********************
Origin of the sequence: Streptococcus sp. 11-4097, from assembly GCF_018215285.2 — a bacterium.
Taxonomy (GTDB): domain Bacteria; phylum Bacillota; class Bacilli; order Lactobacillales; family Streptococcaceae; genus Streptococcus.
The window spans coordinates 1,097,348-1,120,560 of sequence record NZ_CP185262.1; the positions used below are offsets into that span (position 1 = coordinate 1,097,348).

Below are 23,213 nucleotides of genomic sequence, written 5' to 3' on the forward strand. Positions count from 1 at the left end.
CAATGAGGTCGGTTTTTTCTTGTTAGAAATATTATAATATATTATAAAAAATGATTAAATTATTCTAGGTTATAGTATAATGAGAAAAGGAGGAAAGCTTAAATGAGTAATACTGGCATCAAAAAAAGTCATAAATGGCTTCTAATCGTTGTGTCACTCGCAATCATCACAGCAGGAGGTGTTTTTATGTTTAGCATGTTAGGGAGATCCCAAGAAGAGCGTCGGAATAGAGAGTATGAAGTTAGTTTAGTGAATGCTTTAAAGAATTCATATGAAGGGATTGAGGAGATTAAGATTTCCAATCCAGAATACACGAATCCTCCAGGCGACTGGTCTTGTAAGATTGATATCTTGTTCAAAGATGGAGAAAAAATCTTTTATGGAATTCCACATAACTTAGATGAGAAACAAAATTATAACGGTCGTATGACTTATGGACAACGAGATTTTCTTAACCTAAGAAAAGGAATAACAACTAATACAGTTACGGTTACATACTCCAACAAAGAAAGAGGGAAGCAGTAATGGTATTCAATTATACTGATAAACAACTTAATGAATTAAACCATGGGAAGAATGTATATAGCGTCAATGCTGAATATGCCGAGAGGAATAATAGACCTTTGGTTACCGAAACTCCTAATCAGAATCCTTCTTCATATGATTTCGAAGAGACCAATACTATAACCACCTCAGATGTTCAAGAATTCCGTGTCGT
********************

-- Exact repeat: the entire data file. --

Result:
Origin of the sequence: Streptococcus sp. 11-4097, from assembly GCF_018215285.2 — a bacterium.
Taxonomy (GTDB): domain Bacteria; phylum Bacillota; class Bacilli; order Lactobacillales; family Streptococcaceae; genus Streptococcus.
The window spans coordinates 1,097,348-1,120,560 of sequence record NZ_CP185262.1; the positions used below are offsets into that span (position 1 = coordinate 1,097,348).

Below are 23,213 nucleotides of genomic sequence, written 5' to 3' on the forward strand. Positions count from 1 at the left end.
CAATGAGGTCGGTTTTTTCTTGTTAGAAATATTATAATATATTATAAAAAATGATTAAATTATTCTAGGTTATAGTATAATGAGAAAAGGAGGAAAGCTTAAATGAGTAATACTGGCATCAAAAAAAGTCATAAATGGCTTCTAATCGTTGTGTCACTCGCAATCATCACAGCAGGAGGTGTTTTTATGTTTAGCATGTTAGGGAGATCCCAAGAAGAGCGTCGGAATAGAGAGTATGAAGTTAGTTTAGTGAATGCTTTAAAGAATTCATATGAAGGGATTGAGGAGATTAAGATTTCCAATCCAGAATACACGAATCCTCCAGGCGACTGGTCTTGTAAGATTGATATCTTGTTCAAAGATGGAGAAAAAATCTTTTATGGAATTCCACATAACTTAGATGAGAAACAAAATTATAACGGTCGTATGACTTATGGACAACGAGATTTTCTTAACCTAAGAAAAGGAATAACAACTAATACAGTTACGGTTACATACTCCAACAAAGAAAGAGGGAAGCAGTAATGGTATTCAATTATACTGATAAACAACTTAATGAATTAAACCATGGGAAGAATGTATATAGCGTCAATGCTGAATATGCCGAGAGGAATAATAGACCTTTGGTTACCGAAACTCCTAATCAGAATCCTTCTTCATATGATTTCGAAGAGACCAATACTATAACCACCTCAGATGTTCAAGAATTCCGTGTCGT